Mar. 25, 2009 5:12 pm
Updated: Mar. 27, 2009 6:26 pm
I had the best intentions to blog about assembling a wedding cake for a friend of mine—the one for whom I baked the test cake about a month ago (Better Buttercream). But since I only started building the layers around 11 o'clock at night, and didn't finish until 3 am, well…I was not in much of a mood for photo documentation. And there are wedding cake instructions on this site already.
But here's what I did:
I baked the cakes (6-inch, 10-inch, and 14-inch layers) a week in advance and froze them, double-wrapped in plastic wrap. I let them thaw, still wrapped in plastic, at room temperature. I trimmed and sliced each tier, soaking the cake layers with almond simple syrup, and filled them with raspberry curd and raspberry cream (pastry cream mixed with raspberry curd).
My time crunch was due to the amount of effort it took to get all of my components together: a double batch of raspberry curd took about three times as long to cook. Plus I made two batches of buttercream. I really enjoyed putting the cake together, though. Once the layers were filled and masked with buttercream (coated with a thin layer of frosting to keep the crumbs in) I left them in the refrigerator to firm up while I went to bed.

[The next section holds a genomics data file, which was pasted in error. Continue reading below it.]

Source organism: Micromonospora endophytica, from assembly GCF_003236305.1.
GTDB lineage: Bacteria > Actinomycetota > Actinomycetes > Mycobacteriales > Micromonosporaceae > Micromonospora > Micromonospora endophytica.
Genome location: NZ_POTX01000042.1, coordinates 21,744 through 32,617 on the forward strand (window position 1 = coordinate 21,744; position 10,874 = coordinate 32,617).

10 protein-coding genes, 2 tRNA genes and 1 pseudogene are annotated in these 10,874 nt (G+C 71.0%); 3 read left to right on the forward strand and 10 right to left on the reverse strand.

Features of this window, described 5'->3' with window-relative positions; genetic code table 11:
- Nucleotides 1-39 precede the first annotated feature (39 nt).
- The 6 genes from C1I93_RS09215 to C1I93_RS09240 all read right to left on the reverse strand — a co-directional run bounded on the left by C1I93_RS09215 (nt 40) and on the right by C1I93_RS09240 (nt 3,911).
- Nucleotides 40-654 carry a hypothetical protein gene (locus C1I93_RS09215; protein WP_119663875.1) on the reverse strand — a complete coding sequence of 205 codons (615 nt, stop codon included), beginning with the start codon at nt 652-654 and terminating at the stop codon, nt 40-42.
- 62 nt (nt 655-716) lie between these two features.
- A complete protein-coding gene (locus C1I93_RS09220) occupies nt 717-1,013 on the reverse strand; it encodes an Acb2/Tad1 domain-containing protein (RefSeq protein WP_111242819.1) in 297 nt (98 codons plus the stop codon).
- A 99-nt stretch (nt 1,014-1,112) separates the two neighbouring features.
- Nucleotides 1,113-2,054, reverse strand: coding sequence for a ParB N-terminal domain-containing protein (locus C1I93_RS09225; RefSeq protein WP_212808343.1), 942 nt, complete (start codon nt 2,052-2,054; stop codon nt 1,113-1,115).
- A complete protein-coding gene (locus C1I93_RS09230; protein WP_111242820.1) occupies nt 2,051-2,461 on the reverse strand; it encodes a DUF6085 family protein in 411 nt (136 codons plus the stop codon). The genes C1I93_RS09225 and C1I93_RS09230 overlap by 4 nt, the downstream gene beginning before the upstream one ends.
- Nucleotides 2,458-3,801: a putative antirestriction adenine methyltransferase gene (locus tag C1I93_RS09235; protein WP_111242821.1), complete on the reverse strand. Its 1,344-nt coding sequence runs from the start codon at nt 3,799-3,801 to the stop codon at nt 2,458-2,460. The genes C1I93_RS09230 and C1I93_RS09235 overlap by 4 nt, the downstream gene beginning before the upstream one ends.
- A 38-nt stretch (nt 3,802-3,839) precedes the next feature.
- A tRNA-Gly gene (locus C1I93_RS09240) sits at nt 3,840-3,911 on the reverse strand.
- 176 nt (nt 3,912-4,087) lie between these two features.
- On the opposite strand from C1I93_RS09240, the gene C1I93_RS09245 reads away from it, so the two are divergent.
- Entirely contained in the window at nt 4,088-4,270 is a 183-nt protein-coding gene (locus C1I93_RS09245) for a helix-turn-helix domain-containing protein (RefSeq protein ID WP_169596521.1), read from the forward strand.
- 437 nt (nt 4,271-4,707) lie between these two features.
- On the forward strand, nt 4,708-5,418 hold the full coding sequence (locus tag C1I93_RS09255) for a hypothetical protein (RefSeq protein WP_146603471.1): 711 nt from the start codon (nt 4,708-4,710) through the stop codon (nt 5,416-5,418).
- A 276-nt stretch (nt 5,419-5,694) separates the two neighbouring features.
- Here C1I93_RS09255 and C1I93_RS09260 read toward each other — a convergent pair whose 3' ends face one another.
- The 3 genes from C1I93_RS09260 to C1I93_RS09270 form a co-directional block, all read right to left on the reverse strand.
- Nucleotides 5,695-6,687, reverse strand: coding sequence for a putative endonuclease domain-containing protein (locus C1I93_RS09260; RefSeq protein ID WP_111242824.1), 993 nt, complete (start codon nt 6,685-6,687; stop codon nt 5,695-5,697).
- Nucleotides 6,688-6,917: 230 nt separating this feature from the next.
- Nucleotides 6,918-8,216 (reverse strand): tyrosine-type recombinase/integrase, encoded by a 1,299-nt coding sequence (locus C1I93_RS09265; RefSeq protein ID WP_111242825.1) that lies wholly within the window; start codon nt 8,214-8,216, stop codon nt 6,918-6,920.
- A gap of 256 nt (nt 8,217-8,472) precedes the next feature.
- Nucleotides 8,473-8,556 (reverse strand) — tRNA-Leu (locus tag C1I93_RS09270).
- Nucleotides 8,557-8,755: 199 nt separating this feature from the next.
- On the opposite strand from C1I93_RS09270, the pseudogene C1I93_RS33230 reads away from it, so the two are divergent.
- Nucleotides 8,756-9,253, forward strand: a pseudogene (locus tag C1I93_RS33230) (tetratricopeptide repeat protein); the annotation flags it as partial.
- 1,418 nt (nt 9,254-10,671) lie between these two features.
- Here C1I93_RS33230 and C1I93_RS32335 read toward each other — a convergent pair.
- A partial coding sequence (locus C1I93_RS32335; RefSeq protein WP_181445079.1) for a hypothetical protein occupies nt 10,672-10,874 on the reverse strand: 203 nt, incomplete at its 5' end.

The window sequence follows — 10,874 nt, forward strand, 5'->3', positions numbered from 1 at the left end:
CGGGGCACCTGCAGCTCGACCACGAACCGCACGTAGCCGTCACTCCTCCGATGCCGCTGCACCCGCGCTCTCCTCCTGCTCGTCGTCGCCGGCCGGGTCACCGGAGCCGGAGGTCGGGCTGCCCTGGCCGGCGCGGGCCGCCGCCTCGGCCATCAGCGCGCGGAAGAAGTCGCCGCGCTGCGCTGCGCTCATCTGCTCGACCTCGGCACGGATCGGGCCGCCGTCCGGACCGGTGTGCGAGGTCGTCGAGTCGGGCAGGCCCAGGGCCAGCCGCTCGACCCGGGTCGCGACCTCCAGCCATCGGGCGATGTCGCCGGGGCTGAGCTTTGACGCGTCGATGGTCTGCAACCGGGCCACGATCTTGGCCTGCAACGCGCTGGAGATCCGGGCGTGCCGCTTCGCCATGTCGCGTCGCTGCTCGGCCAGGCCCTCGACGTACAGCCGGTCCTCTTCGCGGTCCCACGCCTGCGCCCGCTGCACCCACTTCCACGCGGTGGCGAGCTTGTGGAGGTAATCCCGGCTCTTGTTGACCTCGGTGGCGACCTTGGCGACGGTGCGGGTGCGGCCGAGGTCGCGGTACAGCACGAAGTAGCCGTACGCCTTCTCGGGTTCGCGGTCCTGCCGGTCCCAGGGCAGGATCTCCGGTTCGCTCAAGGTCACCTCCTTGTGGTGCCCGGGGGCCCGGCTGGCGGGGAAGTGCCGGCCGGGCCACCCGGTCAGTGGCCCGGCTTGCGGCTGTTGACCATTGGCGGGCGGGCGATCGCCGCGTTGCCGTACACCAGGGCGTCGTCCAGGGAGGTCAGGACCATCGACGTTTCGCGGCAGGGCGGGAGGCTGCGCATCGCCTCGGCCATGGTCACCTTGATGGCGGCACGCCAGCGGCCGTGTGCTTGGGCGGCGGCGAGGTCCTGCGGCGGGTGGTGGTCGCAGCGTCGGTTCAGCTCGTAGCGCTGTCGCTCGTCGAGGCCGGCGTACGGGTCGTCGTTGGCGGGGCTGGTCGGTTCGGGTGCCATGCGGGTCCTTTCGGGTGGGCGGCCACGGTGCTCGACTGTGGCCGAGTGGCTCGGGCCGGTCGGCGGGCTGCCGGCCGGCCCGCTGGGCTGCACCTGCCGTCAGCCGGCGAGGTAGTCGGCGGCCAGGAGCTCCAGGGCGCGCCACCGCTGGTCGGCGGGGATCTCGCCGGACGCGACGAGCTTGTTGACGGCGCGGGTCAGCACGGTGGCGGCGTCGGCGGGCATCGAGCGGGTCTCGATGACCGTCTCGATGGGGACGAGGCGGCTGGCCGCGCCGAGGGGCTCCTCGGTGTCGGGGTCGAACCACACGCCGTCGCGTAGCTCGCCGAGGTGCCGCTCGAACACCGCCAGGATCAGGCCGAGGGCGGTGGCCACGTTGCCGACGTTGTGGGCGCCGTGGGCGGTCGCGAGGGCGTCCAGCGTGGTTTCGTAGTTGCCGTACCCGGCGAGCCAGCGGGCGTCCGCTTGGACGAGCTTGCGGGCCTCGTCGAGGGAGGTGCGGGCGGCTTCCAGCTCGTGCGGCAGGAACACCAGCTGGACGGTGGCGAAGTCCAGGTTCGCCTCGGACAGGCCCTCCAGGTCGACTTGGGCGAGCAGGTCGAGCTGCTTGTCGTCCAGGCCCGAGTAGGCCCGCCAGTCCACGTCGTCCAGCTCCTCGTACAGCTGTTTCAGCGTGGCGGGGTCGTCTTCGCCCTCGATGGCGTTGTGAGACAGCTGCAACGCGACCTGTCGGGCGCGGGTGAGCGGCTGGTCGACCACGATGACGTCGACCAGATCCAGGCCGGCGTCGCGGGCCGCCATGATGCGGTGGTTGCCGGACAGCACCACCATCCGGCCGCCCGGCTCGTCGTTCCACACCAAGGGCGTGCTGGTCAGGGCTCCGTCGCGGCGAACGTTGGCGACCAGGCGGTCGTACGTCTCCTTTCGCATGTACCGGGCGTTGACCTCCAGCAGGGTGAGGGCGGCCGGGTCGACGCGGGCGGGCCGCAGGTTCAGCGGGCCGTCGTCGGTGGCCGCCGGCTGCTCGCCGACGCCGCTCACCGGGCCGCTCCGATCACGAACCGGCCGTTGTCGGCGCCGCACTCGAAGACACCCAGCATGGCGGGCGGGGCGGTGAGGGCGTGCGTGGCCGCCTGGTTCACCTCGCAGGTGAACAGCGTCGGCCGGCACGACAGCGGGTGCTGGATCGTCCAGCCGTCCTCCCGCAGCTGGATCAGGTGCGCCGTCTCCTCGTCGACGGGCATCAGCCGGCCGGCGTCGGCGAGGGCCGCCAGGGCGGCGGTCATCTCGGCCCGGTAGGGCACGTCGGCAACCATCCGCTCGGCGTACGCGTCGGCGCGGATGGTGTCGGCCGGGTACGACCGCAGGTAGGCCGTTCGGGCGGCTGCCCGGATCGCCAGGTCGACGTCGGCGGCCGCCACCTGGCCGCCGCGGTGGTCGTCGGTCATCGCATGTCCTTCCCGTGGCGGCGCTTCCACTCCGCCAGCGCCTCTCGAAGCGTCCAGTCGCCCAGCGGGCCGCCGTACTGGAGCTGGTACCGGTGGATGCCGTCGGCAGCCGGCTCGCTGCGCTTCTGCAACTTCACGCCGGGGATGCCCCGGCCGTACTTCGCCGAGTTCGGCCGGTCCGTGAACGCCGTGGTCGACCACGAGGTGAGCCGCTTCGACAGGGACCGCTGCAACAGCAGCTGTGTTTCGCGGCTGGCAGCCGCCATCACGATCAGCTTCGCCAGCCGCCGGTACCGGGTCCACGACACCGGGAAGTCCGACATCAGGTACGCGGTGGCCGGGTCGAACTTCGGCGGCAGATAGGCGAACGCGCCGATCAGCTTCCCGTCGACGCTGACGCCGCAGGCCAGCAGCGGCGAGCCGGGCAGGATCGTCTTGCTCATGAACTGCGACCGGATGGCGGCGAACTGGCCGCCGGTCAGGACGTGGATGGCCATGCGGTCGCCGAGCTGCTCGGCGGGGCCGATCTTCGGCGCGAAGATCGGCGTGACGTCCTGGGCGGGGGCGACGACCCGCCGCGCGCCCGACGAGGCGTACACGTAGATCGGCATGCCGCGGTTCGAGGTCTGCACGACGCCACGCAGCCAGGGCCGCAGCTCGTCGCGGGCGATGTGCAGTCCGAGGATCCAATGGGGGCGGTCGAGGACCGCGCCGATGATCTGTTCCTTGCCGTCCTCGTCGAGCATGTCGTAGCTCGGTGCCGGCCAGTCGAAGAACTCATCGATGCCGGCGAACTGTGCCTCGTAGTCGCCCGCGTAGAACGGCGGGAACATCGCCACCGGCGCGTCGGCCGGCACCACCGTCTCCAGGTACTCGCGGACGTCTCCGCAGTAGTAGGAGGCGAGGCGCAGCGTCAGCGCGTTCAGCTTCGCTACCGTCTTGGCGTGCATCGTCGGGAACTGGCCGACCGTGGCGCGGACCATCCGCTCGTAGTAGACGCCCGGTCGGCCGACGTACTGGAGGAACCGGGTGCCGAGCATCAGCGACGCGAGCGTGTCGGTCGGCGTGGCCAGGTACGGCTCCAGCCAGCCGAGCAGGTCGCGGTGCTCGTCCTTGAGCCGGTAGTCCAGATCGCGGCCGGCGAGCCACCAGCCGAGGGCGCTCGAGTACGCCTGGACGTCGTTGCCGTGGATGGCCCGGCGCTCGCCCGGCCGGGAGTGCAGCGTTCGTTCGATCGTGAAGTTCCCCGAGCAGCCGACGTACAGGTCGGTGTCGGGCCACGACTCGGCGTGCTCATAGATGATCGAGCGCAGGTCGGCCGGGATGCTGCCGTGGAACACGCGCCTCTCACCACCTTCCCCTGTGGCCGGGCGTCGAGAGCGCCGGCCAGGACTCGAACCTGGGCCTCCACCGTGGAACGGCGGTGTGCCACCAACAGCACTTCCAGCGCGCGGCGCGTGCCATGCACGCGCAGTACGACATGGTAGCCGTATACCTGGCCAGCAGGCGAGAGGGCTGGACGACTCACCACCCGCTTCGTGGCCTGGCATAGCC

The next morning, with the benefits of daylight and sleep, I finished frosting the layers. I put them back in the refrigerator for about half an hour so that the butter firmed up, and then brought out the bottom tier and piped pearls around the cardboard cake round. I used plastic straws for support, tested to see that the surface was level, and then stacked the second tier on the first (it helps to have another person watching, so that he or she can tell you whether or not it's centered before you set the cake down). I piped more pearls, and then repeated the process with the top tier.
I don't always travel with wedding cakes fully stacked, but since there was no décor on the cake and I wasn't driving very far, I finished it at home.
Here's where the very important tip comes in: always, always bring a piping bag full of icing, plus a small offset spatula and any other decorating tools you think you might need, along with you to the reception site.
My cake slid very slightly during transit—I didn't do a good enough job affixing the cardboard under the bottom tier to the cake board. I used a drop of corn syrup, but should've squeezed a little harder on the bottle. The damage to the cake was minimal: just some messed-up pearls and a ding in the side. It was quick (although slightly nerve-racking) work to pipe more pearls, add a little more buttercream to the side of the cake, and smooth it out again. Two pale pink cottage roses and five smaller fuchsia roses garnish the top tier.
Boxing up cake for transport: cut one side of the box so that you can easily slide the cake in.
Boxed cake: three sides are already taped up.
Pink wedding cake! On a stand & garnished with roses at the reception site.
Almond cake with raspberry curd and raspberry cream fillings, finished with raspberry buttercream.